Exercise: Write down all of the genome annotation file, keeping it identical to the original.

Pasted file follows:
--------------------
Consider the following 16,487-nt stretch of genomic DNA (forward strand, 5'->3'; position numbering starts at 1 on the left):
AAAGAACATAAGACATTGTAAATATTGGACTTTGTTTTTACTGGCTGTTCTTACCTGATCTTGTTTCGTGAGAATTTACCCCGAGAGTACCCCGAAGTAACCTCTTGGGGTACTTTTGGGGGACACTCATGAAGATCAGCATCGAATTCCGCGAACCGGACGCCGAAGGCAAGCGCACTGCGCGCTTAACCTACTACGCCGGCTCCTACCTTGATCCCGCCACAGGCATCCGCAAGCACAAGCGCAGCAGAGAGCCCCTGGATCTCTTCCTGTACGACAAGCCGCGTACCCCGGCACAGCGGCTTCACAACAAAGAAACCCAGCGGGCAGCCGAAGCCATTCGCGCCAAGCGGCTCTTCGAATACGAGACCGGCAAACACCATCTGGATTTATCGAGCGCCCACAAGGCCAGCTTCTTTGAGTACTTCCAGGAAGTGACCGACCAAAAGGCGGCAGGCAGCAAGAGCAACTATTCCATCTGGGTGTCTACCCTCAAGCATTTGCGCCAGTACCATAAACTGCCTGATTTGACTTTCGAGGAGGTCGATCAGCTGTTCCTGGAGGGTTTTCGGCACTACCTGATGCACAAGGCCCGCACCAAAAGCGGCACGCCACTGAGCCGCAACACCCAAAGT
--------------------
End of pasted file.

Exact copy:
Consider the following 16,487-nt stretch of genomic DNA (forward strand, 5'->3'; position numbering starts at 1 on the left):
AAAGAACATAAGACATTGTAAATATTGGACTTTGTTTTTACTGGCTGTTCTTACCTGATCTTGTTTCGTGAGAATTTACCCCGAGAGTACCCCGAAGTAACCTCTTGGGGTACTTTTGGGGGACACTCATGAAGATCAGCATCGAATTCCGCGAACCGGACGCCGAAGGCAAGCGCACTGCGCGCTTAACCTACTACGCCGGCTCCTACCTTGATCCCGCCACAGGCATCCGCAAGCACAAGCGCAGCAGAGAGCCCCTGGATCTCTTCCTGTACGACAAGCCGCGTACCCCGGCACAGCGGCTTCACAACAAAGAAACCCAGCGGGCAGCCGAAGCCATTCGCGCCAAGCGGCTCTTCGAATACGAGACCGGCAAACACCATCTGGATTTATCGAGCGCCCACAAGGCCAGCTTCTTTGAGTACTTCCAGGAAGTGACCGACCAAAAGGCGGCAGGCAGCAAGAGCAACTATTCCATCTGGGTGTCTACCCTCAAGCATTTGCGCCAGTACCATAAACTGCCTGATTTGACTTTCGAGGAGGTCGATCAGCTGTTCCTGGAGGGTTTTCGGCACTACCTGATGCACAAGGCCCGCACCAAAAGCGGCACGCCACTGAGCCGCAACACCCAAAGT